Scandinavian Journal of Information Systems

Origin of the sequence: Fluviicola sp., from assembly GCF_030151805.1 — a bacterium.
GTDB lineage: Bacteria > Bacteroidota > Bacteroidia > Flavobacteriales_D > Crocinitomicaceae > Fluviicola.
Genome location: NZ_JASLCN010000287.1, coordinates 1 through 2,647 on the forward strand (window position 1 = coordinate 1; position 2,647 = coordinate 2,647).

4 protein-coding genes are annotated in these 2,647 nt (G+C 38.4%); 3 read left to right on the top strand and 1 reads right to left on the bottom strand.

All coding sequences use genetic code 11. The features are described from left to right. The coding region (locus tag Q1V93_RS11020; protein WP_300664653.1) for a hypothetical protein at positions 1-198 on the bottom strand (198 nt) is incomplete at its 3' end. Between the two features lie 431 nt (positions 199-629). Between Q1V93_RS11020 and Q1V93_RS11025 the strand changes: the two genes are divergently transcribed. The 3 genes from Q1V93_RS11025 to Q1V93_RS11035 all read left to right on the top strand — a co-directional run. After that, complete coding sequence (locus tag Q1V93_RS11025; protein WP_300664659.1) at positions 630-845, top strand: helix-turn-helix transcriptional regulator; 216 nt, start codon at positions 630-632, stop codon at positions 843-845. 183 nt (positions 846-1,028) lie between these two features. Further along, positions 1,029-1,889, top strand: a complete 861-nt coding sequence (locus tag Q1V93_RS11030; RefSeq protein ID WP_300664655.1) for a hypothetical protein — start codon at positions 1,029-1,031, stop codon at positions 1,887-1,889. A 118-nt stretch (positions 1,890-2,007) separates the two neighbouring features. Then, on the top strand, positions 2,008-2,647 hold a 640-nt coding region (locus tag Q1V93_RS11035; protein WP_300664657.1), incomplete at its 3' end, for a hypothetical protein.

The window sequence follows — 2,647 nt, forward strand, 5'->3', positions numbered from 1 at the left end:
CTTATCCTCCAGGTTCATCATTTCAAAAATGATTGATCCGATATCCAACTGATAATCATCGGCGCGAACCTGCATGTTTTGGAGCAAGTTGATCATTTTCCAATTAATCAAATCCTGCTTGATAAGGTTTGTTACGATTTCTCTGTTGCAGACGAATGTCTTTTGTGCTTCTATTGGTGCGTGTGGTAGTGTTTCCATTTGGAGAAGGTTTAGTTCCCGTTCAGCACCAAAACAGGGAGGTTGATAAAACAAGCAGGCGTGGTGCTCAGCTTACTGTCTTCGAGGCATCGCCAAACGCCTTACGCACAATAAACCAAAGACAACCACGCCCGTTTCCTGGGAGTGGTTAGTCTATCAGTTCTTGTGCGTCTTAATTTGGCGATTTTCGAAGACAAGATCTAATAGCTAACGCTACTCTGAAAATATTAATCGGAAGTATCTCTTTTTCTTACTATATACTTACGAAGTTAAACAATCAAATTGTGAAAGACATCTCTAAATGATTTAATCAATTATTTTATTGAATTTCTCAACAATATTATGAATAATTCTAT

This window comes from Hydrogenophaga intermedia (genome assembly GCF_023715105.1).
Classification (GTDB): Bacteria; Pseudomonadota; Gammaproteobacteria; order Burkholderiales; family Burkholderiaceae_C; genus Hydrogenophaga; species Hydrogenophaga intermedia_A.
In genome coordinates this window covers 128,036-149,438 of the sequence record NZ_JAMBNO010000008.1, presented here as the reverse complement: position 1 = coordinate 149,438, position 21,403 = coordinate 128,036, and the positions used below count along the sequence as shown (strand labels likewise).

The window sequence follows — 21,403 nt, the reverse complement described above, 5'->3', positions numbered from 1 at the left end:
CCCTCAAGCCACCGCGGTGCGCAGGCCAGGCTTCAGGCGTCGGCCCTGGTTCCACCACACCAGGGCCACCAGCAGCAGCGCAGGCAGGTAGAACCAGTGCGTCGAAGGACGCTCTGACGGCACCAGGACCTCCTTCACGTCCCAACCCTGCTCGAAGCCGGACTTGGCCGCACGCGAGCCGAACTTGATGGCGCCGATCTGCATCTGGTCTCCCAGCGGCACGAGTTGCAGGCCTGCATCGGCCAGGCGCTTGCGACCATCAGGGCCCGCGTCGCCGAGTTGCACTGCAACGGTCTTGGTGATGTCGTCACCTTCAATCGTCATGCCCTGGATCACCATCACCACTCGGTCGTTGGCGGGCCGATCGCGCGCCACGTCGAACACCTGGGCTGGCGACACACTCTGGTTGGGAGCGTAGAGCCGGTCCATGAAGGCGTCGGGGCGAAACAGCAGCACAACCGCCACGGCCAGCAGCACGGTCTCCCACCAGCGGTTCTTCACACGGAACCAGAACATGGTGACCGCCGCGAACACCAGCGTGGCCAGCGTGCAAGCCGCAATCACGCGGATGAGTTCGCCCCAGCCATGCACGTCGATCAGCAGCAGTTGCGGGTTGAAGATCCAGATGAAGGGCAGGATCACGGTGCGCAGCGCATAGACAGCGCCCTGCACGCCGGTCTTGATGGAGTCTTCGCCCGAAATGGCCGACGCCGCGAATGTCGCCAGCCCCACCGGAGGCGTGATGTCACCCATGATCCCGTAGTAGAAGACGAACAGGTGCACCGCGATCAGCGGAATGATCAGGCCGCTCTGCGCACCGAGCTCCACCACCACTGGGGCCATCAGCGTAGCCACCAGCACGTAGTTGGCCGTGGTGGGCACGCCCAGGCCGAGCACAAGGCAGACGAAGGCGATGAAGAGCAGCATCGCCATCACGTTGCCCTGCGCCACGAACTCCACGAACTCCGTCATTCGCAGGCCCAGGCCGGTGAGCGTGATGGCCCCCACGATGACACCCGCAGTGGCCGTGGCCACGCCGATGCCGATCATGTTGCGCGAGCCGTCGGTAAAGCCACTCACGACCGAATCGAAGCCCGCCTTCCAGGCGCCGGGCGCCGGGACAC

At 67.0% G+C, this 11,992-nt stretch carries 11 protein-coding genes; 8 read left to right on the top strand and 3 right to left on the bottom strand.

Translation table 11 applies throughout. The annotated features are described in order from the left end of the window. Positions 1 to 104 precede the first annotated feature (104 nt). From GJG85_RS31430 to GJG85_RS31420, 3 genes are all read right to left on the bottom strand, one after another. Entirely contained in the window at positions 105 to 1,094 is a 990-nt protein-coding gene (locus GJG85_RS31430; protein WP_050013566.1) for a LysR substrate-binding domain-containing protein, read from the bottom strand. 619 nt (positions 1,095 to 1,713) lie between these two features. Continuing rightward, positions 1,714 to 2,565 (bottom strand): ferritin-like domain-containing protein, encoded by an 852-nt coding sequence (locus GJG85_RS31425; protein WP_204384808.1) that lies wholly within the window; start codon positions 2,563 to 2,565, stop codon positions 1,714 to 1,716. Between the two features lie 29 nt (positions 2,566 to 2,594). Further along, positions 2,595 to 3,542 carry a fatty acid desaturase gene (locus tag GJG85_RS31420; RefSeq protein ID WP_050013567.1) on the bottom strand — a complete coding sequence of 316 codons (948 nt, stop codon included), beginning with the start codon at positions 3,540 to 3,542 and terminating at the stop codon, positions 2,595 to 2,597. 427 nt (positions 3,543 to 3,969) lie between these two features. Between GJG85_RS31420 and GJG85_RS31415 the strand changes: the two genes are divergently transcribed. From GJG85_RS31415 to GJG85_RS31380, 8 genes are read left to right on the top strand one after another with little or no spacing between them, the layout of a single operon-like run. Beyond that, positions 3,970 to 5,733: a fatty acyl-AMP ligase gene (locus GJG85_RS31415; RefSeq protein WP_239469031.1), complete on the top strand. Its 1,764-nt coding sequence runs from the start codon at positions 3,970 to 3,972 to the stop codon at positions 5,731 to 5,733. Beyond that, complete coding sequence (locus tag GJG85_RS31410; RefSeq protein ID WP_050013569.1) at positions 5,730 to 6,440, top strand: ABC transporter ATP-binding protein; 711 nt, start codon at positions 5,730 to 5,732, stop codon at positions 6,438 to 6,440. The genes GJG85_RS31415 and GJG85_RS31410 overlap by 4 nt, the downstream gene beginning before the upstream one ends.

Data governance is concerned with leveraging the potential value of data in data infrastructures. In IS research, data governance has developed as a management perspective, implying a narrow view of who makes decisions about the data in infrastructures. In contrast, we propose a data governance in practice view and focus on the day-to-day decisions of users working with the data. Drawing on an interpretive case study of three data infrastructures in the Norwegian public sector, we ask: How can we characterize data governance in practice? We find that the work of data curation is a fundamental element of data governance practice. Data emerge dynamically as assets, enfolding the involved users’ interests and contexts. We contribute to the IS literature in two ways. First, we characterize three main practices of data curation: achieving data quality, filtering the relevant data, and ensuring data protection. In so doing we foreground the role of the users as contributing to shaping data infrastructures. Second, we develop an analytical framework which specifies the unfolding of user involvement in data infrastructures-in-use and conceptualizes this work as emergent. Our contributions have implications for developing training support for users as data curators, and for the ethics of data management